An excerpt from an article on the 2013 Toronto International Film Festival’s Wavelengths Series
Nathaniel Dorsky’s two latest films exist as independent entities. However, as per the artist’s preference, they are being presented as a diptych, both in Toronto (where they are screening with Peter Hutton’s Three Landscapes) and soon after in New York (where they’ll play alongside Misplacement, the new Jerome Hiler film). This is wise, because the two films both represent new twists in Dorsky’s highly refined filmmaking style, and they speak to one another in ways I find quite suggestive. Song is the subtler of the two films, in some respects operating more in line with Dorsky’s previous efforts. But if there are certain light and refraction effects that seem familiar (Dorsky won’t stop being Dorsky), he is arriving at them in unique ways. The first shot of Song shows a door swinging open to reveal a transmitted reflection of bare winter trees. The image is familiar, but the movement is not; this kind of manipulation of planes is far more straightforward than usual, since in the past Dorsky has preferred to observe objects in glass moving against one another contrapuntally.
Song is a film that incorporates more camera movement and more rack focus than we’ve seen in Dorsky’s films, and again, counterpoint seems to be the key idea here. A frequent tack is the depiction of a thicket of flora, the foreground out of focus, the midrange coming in sharp. What does this do? For one thing, it often creates what I would call “vortex shadows,” a deep skein of tangible figure that practically generates its own ground. But it also produces harmony in the evolution of the shot, the focused elements moving with and against the heavier, softer-edged emanations. This, combined with the emphasis on diagonal anchor-forms that put a stake down in an otherwise dissipating image, produce an inevitable musicality that runs throughout Song. (Watch for a stunning gold-glitter skull in shot #10!)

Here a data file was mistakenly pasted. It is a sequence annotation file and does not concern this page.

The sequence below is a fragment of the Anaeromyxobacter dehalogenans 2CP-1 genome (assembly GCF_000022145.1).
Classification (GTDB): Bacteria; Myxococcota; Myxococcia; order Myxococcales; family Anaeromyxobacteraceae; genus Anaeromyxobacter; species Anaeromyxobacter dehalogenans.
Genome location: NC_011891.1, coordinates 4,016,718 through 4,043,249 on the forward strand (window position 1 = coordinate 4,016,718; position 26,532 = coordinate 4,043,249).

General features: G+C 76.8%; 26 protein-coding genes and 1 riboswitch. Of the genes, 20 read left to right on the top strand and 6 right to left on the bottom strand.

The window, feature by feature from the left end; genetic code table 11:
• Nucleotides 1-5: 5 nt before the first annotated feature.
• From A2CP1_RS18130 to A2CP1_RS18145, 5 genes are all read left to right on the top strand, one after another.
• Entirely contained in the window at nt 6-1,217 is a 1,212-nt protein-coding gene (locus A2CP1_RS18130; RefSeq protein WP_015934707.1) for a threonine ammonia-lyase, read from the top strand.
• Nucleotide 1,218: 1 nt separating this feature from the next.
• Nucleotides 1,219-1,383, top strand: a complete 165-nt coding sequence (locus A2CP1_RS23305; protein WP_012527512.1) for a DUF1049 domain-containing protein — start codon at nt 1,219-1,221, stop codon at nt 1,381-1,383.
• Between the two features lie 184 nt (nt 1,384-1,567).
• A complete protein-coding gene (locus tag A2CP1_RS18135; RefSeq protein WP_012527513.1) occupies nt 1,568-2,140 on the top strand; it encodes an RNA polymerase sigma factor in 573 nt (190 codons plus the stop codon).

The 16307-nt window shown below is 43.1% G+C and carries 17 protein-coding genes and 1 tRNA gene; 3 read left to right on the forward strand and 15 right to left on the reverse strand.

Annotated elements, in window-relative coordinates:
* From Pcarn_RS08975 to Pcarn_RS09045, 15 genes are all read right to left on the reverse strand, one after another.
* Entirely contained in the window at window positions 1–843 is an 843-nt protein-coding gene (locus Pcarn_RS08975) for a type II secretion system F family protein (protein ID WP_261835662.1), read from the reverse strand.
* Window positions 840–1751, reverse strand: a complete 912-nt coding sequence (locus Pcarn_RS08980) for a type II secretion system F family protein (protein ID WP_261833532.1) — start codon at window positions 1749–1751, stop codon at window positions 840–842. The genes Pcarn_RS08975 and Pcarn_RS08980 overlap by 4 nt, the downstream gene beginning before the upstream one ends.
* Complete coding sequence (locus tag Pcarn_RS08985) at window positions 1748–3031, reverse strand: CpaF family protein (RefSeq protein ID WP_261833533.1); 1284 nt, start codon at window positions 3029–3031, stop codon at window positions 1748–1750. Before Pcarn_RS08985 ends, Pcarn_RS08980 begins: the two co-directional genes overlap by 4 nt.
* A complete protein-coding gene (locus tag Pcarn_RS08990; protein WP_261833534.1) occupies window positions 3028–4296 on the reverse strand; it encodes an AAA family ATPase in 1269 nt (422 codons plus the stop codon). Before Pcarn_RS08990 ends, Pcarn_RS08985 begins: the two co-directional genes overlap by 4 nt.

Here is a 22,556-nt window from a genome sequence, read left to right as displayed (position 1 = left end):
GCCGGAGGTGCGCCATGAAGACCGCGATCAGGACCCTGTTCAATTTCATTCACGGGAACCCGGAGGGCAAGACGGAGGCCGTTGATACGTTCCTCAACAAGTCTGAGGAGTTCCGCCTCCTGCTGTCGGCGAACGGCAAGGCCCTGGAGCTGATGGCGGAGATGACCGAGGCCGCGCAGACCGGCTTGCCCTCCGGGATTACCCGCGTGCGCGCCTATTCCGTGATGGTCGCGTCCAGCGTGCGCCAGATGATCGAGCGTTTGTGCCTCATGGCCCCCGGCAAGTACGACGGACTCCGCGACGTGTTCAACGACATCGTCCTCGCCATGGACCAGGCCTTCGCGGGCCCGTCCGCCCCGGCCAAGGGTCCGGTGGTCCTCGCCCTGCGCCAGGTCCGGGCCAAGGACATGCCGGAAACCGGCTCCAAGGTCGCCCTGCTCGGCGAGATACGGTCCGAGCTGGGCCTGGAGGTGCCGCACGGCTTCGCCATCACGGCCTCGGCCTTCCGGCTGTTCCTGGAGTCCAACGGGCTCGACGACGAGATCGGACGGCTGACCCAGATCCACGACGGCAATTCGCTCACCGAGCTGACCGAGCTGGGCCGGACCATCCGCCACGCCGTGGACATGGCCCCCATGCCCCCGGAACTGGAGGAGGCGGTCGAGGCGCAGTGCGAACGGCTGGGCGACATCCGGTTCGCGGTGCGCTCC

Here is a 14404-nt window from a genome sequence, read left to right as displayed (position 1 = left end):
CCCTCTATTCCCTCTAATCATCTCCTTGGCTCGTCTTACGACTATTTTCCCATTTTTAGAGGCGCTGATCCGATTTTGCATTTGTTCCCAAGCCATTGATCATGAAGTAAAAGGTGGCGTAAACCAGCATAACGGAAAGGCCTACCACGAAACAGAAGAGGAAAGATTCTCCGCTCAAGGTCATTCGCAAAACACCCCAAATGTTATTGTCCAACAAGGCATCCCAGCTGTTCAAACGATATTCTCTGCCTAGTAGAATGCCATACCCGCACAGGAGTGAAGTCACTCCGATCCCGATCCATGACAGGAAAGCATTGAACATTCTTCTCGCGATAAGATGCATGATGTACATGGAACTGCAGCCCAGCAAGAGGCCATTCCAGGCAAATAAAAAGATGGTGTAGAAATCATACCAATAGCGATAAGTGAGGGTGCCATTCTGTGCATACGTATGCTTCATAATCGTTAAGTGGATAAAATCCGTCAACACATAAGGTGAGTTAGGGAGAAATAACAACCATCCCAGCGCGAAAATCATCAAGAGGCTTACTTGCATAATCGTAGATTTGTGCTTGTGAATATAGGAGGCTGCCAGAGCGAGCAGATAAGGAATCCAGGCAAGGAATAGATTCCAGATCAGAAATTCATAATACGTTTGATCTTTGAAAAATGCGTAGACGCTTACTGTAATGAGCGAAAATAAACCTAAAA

Spring, on the other hand, is easily one of the most kinetic films Dorsky has produced, a strange amalgam of stolen moments of beauty from the human world (city scenes, fragments of portraiture) and a nature study whose visual assertiveness occasionally seems to stop just this side of Rose Lowder. Dorsky is exploring the potentials of mobile camera—one shot that appears to be taken from a boat ride is astonishing, wherein jabbing drops of rain form white diagonal lines in the frame, as if Dorsky had taken a stippling tool and gone Len Lye on his answer print. But even in fields of wildflowers, where before Dorsky might have held still and allowed the sun and wind to orchestrate the shot, the camera becomes an agent of change, gently charging through the stems and bending them down.
Dorsky’s cinema has been transcendently optical, but Spring finds him dabbling in the dark arts of the haptic, bringing a sensuality that was always present in his work right to the fore. When we see charcoal-dark shots that slowly allow images of faces to emerge, or a single shot late in the film in which a cheek seems to be pulling away from the lens, Dorsky is assimilating bodies into the overall “spring” of the plant life, which is the dominant force throughout this film. Whether it’s the slow opening of the aperture, which lets light “bloom” onto the scene at hand and into our eyes, or the very frequent penetration of the Z-axis (by stems, branches, an extremely naughty selection of glowing red flowers), Spring is a film that reaches out to us, that asks us to imbibe the flesh of the world.
As for the final shot—first one, and then another pair of men’s feet entering a vestibule, its carpeted pathway glowing red-hot in the midday sun—well, how better to celebrate this symphony of dehiscence? Dorsky has already titled a film Triste; perhaps now it’s time for Tryst.